Books / Wellcome Images

Books / Wellcome Images

Right after my stroke, the health care bureaucracy was exhausting. You have to stay on top of it, or more letters will arrive. I don’t know how sick patients with no family support handle this bureaucracy. Now imagine having cognitive damage. One speech therapist I know, who makes house calls, says bills just pile up in some of the homes she visits.

Do you have bureaucracy stories to tell?

4 Responses to “Bureaucracy”

  1. Brian writes:

    i do, I was in a serious car accident at 18. There were roughly $630k in hospital bills. A splenectomy is a very expensive procedure. So many things went through auto insurance first, then health insurance. It was exhausting for my parents.

  2. Emma writes:

    I’m lucky in that I live in Canada and had 4 brain surgeries and 19 months in 3 different hospitals and it didn’t cost me a dime. I fully think the patient needs a strong advocate to navigate the complicated system though. I’m very lucky my parents were uber involved, especially after my useless husband bailed.

  3. Jo Murphey writes:

    Two actually. The first involved my husband. He became disabled after 2 heart attacks, a stroke, emphysema, cancer, and crumbling vertebrae in his back. He was denied disability. It took 4 years and a high priced attorney going to court to get his SSD.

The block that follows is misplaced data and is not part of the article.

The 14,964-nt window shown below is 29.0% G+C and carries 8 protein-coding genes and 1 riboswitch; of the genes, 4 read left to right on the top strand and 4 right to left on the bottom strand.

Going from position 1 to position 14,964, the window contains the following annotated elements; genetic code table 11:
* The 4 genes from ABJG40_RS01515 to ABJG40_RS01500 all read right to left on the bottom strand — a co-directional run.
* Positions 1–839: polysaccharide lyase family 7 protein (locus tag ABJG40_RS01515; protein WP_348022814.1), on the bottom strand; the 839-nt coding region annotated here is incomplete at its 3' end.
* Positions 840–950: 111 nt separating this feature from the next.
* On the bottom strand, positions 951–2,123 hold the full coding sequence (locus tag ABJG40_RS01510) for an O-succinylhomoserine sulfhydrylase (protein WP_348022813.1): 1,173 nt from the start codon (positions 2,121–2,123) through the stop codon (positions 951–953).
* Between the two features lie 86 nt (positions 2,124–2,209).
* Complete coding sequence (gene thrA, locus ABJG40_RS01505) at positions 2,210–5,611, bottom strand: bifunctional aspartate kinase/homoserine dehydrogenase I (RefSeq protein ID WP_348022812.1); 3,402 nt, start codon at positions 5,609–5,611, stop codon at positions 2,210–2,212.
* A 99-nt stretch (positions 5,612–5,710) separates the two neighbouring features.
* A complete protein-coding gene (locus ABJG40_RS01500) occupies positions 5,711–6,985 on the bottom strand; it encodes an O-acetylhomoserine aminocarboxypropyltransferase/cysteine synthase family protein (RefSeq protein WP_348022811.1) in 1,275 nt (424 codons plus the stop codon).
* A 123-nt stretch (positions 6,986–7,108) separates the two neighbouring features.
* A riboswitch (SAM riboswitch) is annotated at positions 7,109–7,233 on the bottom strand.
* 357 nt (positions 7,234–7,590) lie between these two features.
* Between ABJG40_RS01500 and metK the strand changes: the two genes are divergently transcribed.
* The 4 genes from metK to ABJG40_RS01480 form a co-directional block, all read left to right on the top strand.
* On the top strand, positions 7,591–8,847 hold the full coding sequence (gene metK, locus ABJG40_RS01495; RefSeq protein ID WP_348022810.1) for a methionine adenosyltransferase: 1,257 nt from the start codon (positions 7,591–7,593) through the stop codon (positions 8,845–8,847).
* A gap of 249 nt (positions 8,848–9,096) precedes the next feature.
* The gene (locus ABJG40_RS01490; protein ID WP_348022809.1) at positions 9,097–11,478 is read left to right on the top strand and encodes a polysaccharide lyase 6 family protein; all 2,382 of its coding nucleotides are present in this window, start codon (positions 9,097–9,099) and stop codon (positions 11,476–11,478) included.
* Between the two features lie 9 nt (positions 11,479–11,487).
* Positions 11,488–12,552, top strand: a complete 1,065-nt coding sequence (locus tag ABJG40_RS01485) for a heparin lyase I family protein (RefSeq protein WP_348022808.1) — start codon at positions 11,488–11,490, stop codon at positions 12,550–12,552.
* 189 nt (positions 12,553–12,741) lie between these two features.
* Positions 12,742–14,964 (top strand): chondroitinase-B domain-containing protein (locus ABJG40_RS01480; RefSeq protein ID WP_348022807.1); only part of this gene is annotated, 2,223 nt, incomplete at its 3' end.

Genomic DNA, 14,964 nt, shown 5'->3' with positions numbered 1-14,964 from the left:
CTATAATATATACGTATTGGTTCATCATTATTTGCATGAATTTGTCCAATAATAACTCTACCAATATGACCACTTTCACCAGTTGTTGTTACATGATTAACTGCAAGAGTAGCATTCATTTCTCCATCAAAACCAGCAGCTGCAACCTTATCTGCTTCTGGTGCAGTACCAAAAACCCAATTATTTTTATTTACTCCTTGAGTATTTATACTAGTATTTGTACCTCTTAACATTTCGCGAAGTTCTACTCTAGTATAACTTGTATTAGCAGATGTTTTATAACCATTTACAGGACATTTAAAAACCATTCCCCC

Story #2 is me. I had a stroke 2012 that left me paralyzed on the right side and aphasic. I was also denied SSD. Got a lawyer, went to court, and was ruled NOT disabled and denied benefits. I earned my living as an author and a minister. I can’t write more than a few sentences without errors in grammar and spelling because now I have dsylexia. I can’t preach a sermon.

  4. Glenn writes:

    I remember it being a struggle for my family when my mom had her stroke at 60. But we got through it, thankfully.

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